Associated Press: “For someone whose White House ambitions were dismissed by some Democrats earlier this year after a shaky campaign launch, Warren’s reception in Iowa this weekend was a clear warning sign to other candidates that hers is a campaign to be reckoned with in the state that kicks off the race for the party’s nomination.”
“As the caucuses near, strategists say Warren’s ground-level organization — demonstrated by her large staff and a proven ability to get her supporters to appear at large events like the fair — is fueling her momentum.”
First Read: “For all of the discussion about whether Democrats can win Texas in 2020, or whether they have solid chances to flip Senate seats in Arizona and Georgia, one demographic development has become crystal clear: President Trump is losing America’s suburbs.”
“In the six national NBC/Wall Street Journal polls conducted this year, Trump’s job rating has been underwater among suburban residents — with just one exception.”
“And what do Arizona, Georgia and Texas have in common? They have lots of suburban voters — either outside one major metropolitan area (in the cases of Arizona and Georgia), or outside multiple major cities (regarding Texas).”
Michael Bloomberg told CBS News that he is holding off on endorsing any of the current presidential candidates, adding that frontrunner Joe Biden is “not a lock” for the nomination.
Said Bloomberg: “No, I think — and Joe would certainly tell you — that he’s not a lock for the nomination. There are 20 candidates, of which the majority of them have a really legitimate chance.”
Politico: “From mangling a favorite one-liner to almost suggesting that poor kids aren’t white to flubbing his campaign’s text message address on the debate stage last week, Joe Biden’s propensity for verbal missteps burst into view after he mostly kept it in check for the first three months of his candidacy.”
“It reflects an ongoing difficulty for Biden: His gaffes inevitably draw outsize attention, overshadowing his message and, at times, the depth and versatility of his remarks. Biden’s headline-grabbing comment about “poor kids” was at a marathon, two-hour event addressing the Asian-Latino coalition, where he took questions and then delivered lengthy answers, at times delving deep into policy.”
Beto O’Rourke lambasted President Trump’s visit to El Paso, Texas after last weekend’s mass shooting, calling the president “sick” and “unfit for this office,” NBC News reports.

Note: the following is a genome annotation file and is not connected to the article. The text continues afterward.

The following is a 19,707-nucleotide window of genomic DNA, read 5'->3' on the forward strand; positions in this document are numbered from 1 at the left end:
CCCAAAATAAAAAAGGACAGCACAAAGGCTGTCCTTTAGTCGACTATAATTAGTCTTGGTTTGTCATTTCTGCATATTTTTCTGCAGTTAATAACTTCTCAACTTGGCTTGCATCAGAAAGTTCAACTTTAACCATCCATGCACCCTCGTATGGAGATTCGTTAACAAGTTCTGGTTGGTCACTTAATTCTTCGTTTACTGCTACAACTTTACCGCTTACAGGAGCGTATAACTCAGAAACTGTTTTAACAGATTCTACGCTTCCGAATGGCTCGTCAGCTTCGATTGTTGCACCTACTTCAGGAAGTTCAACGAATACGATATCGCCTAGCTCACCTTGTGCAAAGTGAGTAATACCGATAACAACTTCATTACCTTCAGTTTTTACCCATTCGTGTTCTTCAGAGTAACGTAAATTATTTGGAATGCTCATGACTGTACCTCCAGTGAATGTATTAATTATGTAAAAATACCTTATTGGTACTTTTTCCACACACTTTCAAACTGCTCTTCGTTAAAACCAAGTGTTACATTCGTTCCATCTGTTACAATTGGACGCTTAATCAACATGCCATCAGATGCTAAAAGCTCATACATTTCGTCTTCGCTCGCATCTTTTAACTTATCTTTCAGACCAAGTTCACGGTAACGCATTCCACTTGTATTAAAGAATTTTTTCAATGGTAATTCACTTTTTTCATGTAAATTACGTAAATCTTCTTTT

Said O’Rourke: “The people of El Paso told me that they didn’t want to see the president and they didn’t want him to come here.”
He added: “Not a single patient at University Medical Center or Del Sol Hospital, the two hospitals caring for survivors of that attack, wanted to see the president. That says it all, if you ask me.”
“As bad as it’s been for Texas Republicans lately, some members of the party are warning that 2020 could be even worse,” Politico reports.
“The rash of recent House GOP retirements is just the latest sign of a state party in distress: In last year’s midterms, Democrats flipped a pair of longtime GOP districts, a Democrat came within striking distance of a Senate seat and more than 50 elected Republican judges lost their jobs. Democrats also gained ground in state legislative races.”
Said Rep. Will Hurd (R-TX): “If the Republican Party in Texas doesn’t start looking like Texas, there won’t be a Republican Party in Texas.”
Charleston Post & Courier: “As the 2020 Democratic race prepares to enter the crucial fall campaign season, it’s now former Vice President Joe Biden who is far in front of the pack for South Carolina’s pivotal First in the South primary — and determined not to let history repeat itself.”
“Some supporters of other candidates, like former state Rep. Bakari Sellers, who endorsed U.S. Sen. Kamala Harris of California, cite potential parallels with 2008 as a reason why they believe the race remains wide open despite Biden’s commanding lead.”
Said Sellers: “I think the vice president’s support, a lot like the first lady’s support at the time, is very wide, but it’s not deep. I think once Sen. Harris is able to prove her electability, which I don’t have much concern that she will, I expect the tide to change with African American voters like it did with Hillary Clinton.”
“Maine will see unprecedented amounts of political ad spending in the 2020 presidential cycle, with a nationally targeted U.S. Senate race drawing more than twice what has ever been spent on a single campaign here,” the Bangor Daily News reports.
Politico: “A Democratic presidential field that has struggled to precisely define its general election indictment of Donald Trump appears to have finally found it. In the wake of mass shootings in Ohio and Texas — the latter of which was tied to a suspect whose anti-immigrant sentiments led to the killing of 22 people — candidates are road-testing a withering argument that draws a direct line between gun violence and the president’s racist rhetoric.
A Houston Chronicle editorial says we saw the real Beto O’Rourke after the El Paso mass shooting last week.
“Frankly, it’s made us wish O’Rourke would shift gears, and rather than unpause his presidential campaign, we’d like to see him take a new direction.”
“So Beto, if you’re listening: Come home. Drop out of the race for president and come back to Texas to run for senator. The chances of winning the race you’re in now are vanishingly small. And Texas needs you.”
Rep. Tulsi Gabbard (D-HI) told CBS News that she will be taking a two-week absence from her presidential campaign Monday to report for active duty with the Hawaiian Army National Guard in Indonesia.
The Matthew Santos Maneuver.